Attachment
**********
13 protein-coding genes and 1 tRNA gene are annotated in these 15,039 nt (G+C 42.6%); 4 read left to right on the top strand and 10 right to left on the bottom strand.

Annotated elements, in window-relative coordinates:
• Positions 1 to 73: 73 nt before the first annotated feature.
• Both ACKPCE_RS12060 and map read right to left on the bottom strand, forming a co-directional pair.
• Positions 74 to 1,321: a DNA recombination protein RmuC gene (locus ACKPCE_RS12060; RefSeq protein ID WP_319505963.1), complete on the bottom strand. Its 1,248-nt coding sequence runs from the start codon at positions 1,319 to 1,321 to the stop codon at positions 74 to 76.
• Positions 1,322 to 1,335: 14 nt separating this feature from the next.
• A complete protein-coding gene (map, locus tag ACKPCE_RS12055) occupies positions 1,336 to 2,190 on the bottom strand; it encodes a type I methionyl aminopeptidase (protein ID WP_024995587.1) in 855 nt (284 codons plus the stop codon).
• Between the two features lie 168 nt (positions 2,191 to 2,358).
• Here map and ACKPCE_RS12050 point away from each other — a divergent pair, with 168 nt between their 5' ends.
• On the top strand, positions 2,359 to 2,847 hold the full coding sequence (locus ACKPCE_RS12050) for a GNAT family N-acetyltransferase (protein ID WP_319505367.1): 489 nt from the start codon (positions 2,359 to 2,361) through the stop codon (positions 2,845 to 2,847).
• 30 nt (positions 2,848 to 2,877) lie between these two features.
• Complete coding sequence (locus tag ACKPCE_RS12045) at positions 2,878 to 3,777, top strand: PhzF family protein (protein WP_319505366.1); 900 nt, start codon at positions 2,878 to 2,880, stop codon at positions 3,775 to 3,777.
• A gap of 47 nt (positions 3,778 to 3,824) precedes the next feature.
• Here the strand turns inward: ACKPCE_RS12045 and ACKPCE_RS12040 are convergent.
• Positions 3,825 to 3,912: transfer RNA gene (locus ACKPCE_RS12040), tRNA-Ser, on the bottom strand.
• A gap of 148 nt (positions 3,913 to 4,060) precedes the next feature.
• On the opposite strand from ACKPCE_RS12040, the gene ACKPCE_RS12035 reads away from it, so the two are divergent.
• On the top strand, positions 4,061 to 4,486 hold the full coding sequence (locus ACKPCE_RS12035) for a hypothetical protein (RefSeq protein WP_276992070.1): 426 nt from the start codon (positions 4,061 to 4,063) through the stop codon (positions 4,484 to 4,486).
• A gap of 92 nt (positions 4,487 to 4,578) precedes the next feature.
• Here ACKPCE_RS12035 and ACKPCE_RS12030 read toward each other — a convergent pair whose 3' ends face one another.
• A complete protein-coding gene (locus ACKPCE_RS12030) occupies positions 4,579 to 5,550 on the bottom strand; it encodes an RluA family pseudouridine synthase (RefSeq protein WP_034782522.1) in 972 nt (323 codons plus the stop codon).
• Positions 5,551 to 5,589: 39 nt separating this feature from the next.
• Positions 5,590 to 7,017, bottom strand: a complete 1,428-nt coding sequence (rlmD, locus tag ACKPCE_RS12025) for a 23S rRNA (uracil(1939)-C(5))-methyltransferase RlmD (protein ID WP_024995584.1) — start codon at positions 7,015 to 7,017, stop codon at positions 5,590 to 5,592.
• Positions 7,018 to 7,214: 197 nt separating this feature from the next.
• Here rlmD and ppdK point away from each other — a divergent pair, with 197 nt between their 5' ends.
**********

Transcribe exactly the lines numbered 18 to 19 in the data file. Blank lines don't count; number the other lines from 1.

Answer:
• On the top strand, positions 4,061 to 4,486 hold the full coding sequence (locus ACKPCE_RS12035) for a hypothetical protein (RefSeq protein WP_276992070.1): 426 nt from the start codon (positions 4,061 to 4,063) through the stop codon (positions 4,484 to 4,486).
• A gap of 92 nt (positions 4,487 to 4,578) precedes the next feature.